People smuggling increases amid crisis in Sri Lanka
By Aanya Wipulasena
Colombo, Feb 21 (EFE) .- In a fishing village in Sri Lanka, Nalaka is the go to person for information related to illegally crossing the high seas, a journey in which precarious boats are loaded with people desperate to leave the paradisiacal island, facing its worst economic crisis in history.
Nalaka, name changed to protect his identity, lives in a small fishing village in northwestern Sri Lanka, from where boats carrying illegal immigrants are known to leave.
He is known for having successfully returned alive, several years ago, from one of these journeys to Australia on a boat with about 30 other people.
Today people go to him for necessary information on staying alive on the high seas in such circumstances.
“It is a dreadful journey. Anything can happen in the sea. I don’t encourage anyone to go,” Nalaka told EFE.
According to the Sri Lankan Navy (SLN), 1,385 people were detained while attempting to cross the Indian Ocean last year, ten times more since 2021, when only 103 were caught.
According to official figures, most of those who tried to cross the waters of the Indian Ocean (1,189, according to the SLN) were heading to Australia despite the strict security measures deployed there and the thousands of kilometers that separate the two islands.
An officer of the Australian Border Force (ABF), on condition of anonymity, told EFE the country’s borders are patrolled around the clock, and “anyone who attempts an illegal boat journey to Australia will be caught and returned to Sri Lanka where they may face criminal charges and be left with nothing.”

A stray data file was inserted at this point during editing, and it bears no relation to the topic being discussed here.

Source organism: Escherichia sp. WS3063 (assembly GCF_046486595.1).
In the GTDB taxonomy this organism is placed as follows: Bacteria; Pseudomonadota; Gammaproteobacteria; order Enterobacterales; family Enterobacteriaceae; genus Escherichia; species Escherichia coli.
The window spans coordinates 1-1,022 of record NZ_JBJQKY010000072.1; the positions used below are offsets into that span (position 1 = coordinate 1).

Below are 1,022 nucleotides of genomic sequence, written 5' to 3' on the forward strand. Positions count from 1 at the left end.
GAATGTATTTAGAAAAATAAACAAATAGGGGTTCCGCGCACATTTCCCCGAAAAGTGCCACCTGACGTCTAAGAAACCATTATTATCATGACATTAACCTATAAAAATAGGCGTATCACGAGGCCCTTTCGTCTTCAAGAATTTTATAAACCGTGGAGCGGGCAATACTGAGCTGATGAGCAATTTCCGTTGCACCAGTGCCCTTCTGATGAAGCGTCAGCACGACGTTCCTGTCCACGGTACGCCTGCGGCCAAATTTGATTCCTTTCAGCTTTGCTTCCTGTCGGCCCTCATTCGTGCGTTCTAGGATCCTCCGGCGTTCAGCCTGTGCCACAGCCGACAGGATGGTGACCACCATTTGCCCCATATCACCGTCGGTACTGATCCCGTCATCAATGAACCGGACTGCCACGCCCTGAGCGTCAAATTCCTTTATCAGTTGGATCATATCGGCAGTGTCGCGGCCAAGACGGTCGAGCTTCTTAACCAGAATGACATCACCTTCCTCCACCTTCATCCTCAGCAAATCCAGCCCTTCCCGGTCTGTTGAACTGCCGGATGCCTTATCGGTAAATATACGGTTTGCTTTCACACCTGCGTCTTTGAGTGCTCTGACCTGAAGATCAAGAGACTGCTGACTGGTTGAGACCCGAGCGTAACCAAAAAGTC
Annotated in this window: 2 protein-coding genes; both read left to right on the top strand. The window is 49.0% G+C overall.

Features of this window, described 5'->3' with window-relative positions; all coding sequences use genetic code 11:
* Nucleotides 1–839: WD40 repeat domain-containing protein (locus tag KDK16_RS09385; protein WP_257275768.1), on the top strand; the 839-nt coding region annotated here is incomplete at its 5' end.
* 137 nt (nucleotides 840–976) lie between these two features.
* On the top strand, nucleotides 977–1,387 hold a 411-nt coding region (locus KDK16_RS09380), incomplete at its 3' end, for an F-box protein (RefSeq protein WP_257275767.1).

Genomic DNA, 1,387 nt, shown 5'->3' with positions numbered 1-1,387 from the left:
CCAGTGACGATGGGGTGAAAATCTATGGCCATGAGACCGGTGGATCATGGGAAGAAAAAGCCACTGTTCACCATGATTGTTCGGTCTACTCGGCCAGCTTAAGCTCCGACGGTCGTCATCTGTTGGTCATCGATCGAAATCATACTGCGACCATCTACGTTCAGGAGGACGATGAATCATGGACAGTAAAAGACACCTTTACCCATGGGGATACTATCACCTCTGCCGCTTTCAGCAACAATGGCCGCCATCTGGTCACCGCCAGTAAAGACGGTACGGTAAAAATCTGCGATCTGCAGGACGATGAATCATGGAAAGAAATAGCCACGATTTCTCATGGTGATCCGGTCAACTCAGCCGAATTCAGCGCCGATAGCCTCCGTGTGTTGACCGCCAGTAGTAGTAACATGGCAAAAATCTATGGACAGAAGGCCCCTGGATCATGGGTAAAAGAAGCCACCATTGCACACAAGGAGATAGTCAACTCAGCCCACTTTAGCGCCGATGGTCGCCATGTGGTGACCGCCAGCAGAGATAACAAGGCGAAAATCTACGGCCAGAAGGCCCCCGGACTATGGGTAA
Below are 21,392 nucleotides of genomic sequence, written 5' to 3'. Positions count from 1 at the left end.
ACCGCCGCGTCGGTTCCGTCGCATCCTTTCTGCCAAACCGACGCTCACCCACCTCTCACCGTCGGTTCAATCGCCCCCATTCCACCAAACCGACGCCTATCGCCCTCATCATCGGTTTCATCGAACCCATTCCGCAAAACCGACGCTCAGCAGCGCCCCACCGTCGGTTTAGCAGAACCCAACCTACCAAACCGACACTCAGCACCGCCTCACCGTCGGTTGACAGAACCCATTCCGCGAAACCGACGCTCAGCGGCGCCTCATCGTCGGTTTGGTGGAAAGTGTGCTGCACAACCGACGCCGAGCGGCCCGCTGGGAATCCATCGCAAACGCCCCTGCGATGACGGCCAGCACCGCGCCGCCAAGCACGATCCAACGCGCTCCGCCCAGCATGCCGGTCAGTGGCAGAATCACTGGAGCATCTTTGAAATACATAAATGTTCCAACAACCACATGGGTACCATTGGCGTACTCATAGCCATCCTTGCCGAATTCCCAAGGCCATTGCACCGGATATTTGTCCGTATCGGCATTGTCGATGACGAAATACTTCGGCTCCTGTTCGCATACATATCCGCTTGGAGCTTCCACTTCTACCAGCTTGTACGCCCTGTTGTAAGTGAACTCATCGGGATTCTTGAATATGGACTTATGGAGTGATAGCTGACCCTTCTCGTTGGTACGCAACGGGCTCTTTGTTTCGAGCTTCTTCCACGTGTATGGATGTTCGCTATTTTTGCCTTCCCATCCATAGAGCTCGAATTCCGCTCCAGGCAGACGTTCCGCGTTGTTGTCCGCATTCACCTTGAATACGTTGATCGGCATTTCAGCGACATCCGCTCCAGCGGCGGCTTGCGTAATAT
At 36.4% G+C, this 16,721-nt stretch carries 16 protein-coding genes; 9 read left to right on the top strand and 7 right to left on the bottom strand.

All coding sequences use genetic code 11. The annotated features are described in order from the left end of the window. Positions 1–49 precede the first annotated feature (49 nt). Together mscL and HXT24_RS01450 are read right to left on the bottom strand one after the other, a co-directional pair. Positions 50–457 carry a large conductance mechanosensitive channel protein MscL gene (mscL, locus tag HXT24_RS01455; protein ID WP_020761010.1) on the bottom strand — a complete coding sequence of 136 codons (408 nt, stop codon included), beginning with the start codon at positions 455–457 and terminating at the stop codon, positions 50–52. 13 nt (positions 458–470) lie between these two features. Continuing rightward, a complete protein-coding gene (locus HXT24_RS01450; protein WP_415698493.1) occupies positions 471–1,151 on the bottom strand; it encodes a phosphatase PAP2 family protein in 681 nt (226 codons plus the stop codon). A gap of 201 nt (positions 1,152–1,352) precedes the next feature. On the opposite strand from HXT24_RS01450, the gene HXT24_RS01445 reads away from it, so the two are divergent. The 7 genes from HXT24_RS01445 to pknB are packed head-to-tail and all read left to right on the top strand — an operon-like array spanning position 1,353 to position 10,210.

The island nation is going through the worst economic crisis since its independence from the British Empire in 1948.
With the drying up of international reserves, the country faces a shortage of basic needs and fuel, generating a desperate situation for the country.
Heavily in debt and waiting for a rescue program from the International Monetary Fund (IMF) – still to be approved and which requires intense adjustments in the country’s fiscal activity -, Sri Lankans have trouble visualizing better times.
An estimated 311,000 Sri Lankans migrated to work outside the country in 2022, according to statistics from the Ministry of Labour and Foreign Employment.
Others, who find it difficult to get through legal channels, resort to people smugglers, known as “boat operators.”
“One must pay around one million rupees (a little over $2,700) to the boat operator” for organizing the trip, and once inside the boat, the fate of the traveler is at the mercy of the capricious ocean, Nalaka explained.
Traffickers can make up to around 30 million Sri Lankan rupees (nearly $82,000) for a boat full of illegal immigrants.
However, it is not so simple to on one of these boats, explained Nalaka, as smugglers sometimes disappear with the money, which is often gotten by selling land and jewelry to lenders.
Sri Lankan authorities have deployed intelligence officers on the ground to constantly monitor areas where people smuggling is known to occur, such as Chilaw in the North Western Province, Navy spokesperson Capt. Gayan Wickramasuriya told EFE.
For human rights activist Ruki Fernando, the Sri Lankan authorities need to do more than arrest people to stop illegal immigration.
“People would not leave if there was security. It is because of insecurity, such as economic insecurity, hunger, and starvation that cause serious threats to life, or they can’t live in dignity that they leave,” Fernando told EFE.